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As omicron fuels a COVID surge, Travis County judges extend waiting period on eviction cases

The door hangers tell tenants in English and Spanish where they can read about current eviction protections during the pandemic.
Gabriel C. Pérez

Lee esta historia en español.

In response to a rise in the number of COVID cases, judges in Travis County will put eviction trials for unpaid rent on hold for 30 days starting January.

“Judges are required to follow the law, but that doesn’t mean we can’t have a heart to try to help people,” Travis County Justice of the Peace for Precinct 5 Nick Chu wrote in a statement. “With the rise of the omicron variant, the courts are doing everything we can to prevent a public health crisis from spiraling into a housing and economic crisis as well.”

Austin Public Health reported 865 new cases on Tuesday. On Dec. 1, there were 179.

Chu said the intent is to give renters more time to access rent assistance, legal aid or to come to an agreement with their landlords outside the courts. Travis County closed its rent help program to new applicants earlier this month, however, and Austin's program has been closed for several months.

Under the judges' order, a landlord filing an eviction with a court will have to wait at least 30 calendar days for a trial. Typically, an eviction case must be heard within seven to 21 days after it is filed with the courts.

The move comes as eviction bans issued by Austin Mayor Steve Adler and Travis County Judge Andy Brown are set to expire Friday. These orders, which have taken various iterations, have been in place since the start of the pandemic. While original versions of the orders banned the vast majority of residential landlords from evicting renters, local officials began loosening restrictions over the summer.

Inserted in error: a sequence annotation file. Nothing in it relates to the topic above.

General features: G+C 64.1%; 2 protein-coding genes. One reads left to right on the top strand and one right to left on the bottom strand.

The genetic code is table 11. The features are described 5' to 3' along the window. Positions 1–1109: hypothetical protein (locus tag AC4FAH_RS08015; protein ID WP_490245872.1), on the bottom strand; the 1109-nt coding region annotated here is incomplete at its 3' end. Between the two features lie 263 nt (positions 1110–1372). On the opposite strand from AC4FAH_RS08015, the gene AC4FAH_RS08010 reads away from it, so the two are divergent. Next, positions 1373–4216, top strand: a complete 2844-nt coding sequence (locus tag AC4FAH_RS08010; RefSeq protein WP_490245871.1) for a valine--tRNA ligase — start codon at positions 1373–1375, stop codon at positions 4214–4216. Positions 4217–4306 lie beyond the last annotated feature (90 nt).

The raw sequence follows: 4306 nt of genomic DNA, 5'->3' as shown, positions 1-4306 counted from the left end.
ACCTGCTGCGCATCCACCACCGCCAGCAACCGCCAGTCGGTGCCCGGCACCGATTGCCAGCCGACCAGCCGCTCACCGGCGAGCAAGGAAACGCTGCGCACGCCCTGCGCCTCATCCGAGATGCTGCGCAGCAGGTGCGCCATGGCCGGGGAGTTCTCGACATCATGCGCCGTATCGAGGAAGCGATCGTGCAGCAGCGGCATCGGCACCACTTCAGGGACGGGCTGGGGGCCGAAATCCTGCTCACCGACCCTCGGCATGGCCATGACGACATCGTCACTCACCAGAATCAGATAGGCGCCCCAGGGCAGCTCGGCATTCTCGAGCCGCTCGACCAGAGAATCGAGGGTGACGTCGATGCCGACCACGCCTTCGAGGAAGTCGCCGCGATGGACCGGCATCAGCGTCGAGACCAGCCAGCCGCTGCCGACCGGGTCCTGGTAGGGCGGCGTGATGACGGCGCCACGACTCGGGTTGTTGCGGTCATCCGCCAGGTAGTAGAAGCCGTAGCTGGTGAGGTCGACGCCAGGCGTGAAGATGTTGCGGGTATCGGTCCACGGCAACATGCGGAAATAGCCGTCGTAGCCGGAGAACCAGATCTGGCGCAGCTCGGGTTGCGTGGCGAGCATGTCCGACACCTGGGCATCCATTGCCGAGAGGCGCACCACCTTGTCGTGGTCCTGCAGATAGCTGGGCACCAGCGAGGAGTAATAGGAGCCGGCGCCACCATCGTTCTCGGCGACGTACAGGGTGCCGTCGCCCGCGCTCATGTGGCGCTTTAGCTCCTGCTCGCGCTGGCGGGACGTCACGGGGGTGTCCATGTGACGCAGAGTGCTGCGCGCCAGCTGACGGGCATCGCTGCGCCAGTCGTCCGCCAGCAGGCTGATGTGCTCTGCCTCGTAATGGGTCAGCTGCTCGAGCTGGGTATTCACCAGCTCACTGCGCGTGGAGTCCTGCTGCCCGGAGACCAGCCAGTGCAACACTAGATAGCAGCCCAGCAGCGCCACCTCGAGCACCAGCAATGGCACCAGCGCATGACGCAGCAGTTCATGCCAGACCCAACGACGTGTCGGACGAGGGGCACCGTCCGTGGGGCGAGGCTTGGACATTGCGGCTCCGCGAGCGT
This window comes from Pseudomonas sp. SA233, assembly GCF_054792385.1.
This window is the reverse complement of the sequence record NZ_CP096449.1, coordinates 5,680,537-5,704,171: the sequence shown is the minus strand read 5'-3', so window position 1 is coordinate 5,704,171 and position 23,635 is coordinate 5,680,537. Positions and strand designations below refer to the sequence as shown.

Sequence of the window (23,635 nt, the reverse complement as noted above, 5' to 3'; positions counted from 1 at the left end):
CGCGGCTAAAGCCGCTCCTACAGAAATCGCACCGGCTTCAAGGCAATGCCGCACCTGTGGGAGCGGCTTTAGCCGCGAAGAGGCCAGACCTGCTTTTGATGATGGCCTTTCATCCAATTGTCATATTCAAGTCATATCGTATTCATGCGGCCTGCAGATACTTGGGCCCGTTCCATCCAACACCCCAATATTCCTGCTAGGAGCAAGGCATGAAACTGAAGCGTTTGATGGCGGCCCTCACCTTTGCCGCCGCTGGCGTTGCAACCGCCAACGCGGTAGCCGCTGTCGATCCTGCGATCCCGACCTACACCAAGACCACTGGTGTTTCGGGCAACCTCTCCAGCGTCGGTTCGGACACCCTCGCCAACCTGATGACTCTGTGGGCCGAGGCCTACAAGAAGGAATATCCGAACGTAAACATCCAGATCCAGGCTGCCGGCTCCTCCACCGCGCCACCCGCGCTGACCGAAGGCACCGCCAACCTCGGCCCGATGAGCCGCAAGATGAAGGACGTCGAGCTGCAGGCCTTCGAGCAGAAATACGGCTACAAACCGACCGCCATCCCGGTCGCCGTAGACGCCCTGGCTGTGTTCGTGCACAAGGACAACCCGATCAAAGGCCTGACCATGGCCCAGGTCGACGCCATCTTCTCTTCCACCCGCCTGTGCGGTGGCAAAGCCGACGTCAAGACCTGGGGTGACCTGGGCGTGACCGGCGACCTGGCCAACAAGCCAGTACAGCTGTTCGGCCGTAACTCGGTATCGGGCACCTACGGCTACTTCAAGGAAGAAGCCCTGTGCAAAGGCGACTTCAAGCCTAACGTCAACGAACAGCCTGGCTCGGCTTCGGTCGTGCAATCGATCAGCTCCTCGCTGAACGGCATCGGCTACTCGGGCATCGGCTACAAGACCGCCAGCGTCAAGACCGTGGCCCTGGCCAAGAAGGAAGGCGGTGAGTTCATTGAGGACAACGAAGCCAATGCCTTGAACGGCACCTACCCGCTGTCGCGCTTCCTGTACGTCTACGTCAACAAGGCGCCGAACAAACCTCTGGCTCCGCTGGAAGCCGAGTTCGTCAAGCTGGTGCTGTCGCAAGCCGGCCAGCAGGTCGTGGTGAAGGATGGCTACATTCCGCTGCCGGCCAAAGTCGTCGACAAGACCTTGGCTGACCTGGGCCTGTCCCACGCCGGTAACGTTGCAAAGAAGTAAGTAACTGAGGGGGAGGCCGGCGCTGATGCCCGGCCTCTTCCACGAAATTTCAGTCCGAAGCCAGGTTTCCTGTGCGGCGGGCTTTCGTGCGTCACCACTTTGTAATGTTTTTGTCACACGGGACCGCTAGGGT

Since the orders have begun winding down, the number of evictions filed in Travis County has risen. Landlords filed, on average, about 53 evictions weekly between late October and early December; in one week in mid-December they filed 93 evictions, according to Travis County numbers collected by Building and Strengthening Tenant Action (BASTA), a nonprofit that works with low-income renters.

As of last week, Adler said he had no plans to extend the city order. Brown told KUT nothing was "off the table," but there were no plans to reinstate one.

The judges' order expires March 1, 2022.

Audrey McGlinchy is KUT's housing reporter. She focuses on affordable housing solutions, renters’ rights and the battles over zoning. Got a tip? Email her at Follow her on Twitter @AKMcGlinchy.
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